“Evening parties are doubtless a great institu- , without any reward of admiration accorded to tion, and according to some people the structure our suffering. of society would be rendered unstable were any- Miscellaneous evening parties appear to us thing to happen to put an end to the due ob- to be a great mistake in so far as the giving of servance of such solemnities. But, like other pleasure to the guests is concerned. When a institutions without which we cannot conceive number of people of varying ages, different ourselves existing, evening parties are apt to pursuits, and uncongenial tastes are thrown gather about them a species of venerableness together, nothing but weariness and a general which conduces more to their claims on our re- sensation of the vanity of such meetings can spect than on our liking.
be looked for. People who will give such par“There are, indeed, circumstances under which ties are responsible for a greater amount of we can conceive evening parties to become truly discomfort than is generally imagined. We charming. The number of people invited must grant that when there are a large number of not be too large; they must know or must young people, and dancing is possible, there desire to know something of each other; there may be much enjoyment. But that circummust be some topic of interest common to at stance changes the character of the party en. least the larger number of the guests; and, above tirely, and provides no amusement for the all, there must be no strain upon any one to be elders of it. or appear to be som athing which he or she is not. “ When conversation cannot be sustained,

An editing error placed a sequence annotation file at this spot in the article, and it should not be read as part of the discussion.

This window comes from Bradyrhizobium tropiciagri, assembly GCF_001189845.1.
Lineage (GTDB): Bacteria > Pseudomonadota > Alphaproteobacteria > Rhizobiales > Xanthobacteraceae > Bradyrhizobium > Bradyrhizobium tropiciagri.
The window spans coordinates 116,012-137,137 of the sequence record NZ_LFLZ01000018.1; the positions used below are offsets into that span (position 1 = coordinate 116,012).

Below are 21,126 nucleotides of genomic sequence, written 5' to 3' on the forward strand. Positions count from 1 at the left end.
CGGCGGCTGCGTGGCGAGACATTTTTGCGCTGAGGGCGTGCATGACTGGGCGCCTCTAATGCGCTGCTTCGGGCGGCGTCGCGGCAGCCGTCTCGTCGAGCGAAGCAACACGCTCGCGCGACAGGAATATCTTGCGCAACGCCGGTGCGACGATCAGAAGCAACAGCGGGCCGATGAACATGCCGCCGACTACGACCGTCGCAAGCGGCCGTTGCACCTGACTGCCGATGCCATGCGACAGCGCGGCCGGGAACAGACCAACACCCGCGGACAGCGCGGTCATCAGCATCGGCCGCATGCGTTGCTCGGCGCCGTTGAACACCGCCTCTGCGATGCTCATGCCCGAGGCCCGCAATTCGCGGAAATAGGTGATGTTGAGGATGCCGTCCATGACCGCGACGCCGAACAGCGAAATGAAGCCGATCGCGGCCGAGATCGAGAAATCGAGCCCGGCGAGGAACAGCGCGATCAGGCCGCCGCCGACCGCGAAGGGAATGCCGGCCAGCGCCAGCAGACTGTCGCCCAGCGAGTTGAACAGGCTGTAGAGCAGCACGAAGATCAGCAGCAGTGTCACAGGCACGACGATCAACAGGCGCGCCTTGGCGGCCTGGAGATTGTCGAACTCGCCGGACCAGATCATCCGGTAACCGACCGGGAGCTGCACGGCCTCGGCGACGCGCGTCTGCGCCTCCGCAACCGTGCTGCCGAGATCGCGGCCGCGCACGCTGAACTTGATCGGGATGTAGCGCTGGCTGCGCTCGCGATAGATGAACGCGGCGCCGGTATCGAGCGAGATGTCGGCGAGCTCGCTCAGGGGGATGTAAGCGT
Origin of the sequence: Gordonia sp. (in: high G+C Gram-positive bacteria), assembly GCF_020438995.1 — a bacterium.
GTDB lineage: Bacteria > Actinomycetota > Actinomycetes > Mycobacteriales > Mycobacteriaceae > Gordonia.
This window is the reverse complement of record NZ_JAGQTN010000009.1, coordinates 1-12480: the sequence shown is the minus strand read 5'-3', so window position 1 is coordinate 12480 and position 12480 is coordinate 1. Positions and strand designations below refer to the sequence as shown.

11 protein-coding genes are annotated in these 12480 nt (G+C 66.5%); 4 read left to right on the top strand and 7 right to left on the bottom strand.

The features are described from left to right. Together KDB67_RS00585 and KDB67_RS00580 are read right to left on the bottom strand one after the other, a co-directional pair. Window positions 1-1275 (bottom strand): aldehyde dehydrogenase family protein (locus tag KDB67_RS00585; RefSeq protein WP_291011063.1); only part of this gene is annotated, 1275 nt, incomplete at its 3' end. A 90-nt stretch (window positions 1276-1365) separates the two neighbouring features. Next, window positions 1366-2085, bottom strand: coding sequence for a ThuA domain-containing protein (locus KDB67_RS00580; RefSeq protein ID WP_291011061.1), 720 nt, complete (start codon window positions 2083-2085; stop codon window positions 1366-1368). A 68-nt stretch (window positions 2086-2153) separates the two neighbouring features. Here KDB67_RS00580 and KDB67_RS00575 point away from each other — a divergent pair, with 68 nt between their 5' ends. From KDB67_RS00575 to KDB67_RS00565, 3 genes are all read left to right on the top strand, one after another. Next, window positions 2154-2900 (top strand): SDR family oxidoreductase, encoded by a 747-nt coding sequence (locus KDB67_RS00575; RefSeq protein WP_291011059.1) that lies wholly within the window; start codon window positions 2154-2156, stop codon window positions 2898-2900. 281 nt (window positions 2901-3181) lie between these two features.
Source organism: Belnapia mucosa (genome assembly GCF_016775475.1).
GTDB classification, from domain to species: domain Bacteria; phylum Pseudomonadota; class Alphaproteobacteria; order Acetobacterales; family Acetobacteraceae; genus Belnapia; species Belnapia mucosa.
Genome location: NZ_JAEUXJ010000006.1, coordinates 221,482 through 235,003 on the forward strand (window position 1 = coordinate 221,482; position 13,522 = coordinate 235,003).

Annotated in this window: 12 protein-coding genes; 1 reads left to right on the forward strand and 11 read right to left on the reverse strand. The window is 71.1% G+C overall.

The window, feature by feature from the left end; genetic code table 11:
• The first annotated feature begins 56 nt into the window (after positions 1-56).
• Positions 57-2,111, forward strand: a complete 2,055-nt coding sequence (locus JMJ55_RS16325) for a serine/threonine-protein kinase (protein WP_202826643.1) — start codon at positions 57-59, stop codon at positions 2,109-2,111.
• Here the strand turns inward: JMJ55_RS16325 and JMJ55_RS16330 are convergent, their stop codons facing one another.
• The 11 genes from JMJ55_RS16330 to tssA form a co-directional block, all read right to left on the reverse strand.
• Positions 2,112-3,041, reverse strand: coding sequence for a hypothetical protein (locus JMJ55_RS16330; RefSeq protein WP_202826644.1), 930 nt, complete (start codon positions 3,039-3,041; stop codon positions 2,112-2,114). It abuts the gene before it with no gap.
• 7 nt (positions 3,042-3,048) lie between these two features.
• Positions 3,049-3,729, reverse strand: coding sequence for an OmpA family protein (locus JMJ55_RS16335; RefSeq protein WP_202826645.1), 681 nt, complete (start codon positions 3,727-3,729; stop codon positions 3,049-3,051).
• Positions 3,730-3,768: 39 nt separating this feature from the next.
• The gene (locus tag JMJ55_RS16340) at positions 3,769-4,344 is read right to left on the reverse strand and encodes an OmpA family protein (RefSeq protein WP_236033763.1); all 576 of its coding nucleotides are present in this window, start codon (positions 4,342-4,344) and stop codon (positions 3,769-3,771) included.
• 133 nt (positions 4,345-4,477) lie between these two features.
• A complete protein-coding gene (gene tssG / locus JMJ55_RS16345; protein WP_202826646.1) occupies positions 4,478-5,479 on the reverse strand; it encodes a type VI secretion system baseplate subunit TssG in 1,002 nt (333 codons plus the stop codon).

“We know, unfortunately, that in the ma- when music is a dreariness, when dancing is jority of evening parties these conditions do not impossible or looked upon as wicked, what reexist. People have a large circle of acquaint mains to be done? For there are still evening ances to whom they owe something in the way of parties, in which, by the nature of circumentertainment; and, heedless of everything but stances, all these varieties of amusement fail, that consciousness, they rush into the giving of and yet, in which something must be done to an evening party. So it happens frequently prevent immoderate yawning from becoming that a number of people are collected who know too evident. We have had experience of such little or nothing of each other, and who do not as these ourselves, and it may be written among care to know more, who have no interest in the things that are to be that we shall have ex. common, who very rapidly exhaust the weather, perience of them again. We have tried hard and, having done this, are at their wits' end for to be entertained by the smallest of small talk, something to say to each other. It is possible the feeblest of jangling on the piano, the mildthat people may be thro vn together who do not est of uninteresting games. agree in any one single subject of liking. “ It seems to us that people have no right to Books, public amusements, politics, are all mat- invite others to meet unless they provide proper ters which cannot be touched on, unless one of means of amusement for them. We cannot the parties be content to be considered perlantic | wonder that, in a large number of cases the and the other intensely ignorant. It is not advent of 'refreshments' constitutes the only everyone who has the tact to find out the subject real enjoyment to be extracted from the meeton which his or her interlocutor is au fait, and ing. to enter on that with a semblance of interest. * The French fashion of beiаg “at homeon We do read and hear of people who have such a certain evening presents all the advantage all-embracing sympathy; but it very seldom in- of the evening party with none of its drawbacks. deed falls to our lot to meet them. Besides, If one's friends care to come they come without we are supposed to go to evening parties for so much ceremony; they stay as long as they enjoyment, and the exercise of a very large choose, and they probably are amused because amount of self-denial is not compatible with the they come willingly. species of pleasure we expect to accrue to us " If, however, this plan does not suit, we from association with our fellow-creatnres. We would recommend to the consideration of givers need not only to exercise our faculty of admira. of evening parties the undoubted fact that their tionof others ; but we want to be admired a little assemblies would be invested with new charms ourselves. If we are so unfortunate as to be if they were to exercise a judicious amount of thrown among unappreciative people, how are the principles of selection with regard to affiniwe to display those qualities, the possession of ties between their guests, and of adaptation of which is so pleasant to ourselves, and we con- amusements to capacities in the entertainments reive, ought to be so delightful to other people? provided for thema," It is hard indeed to have to be a social martyr,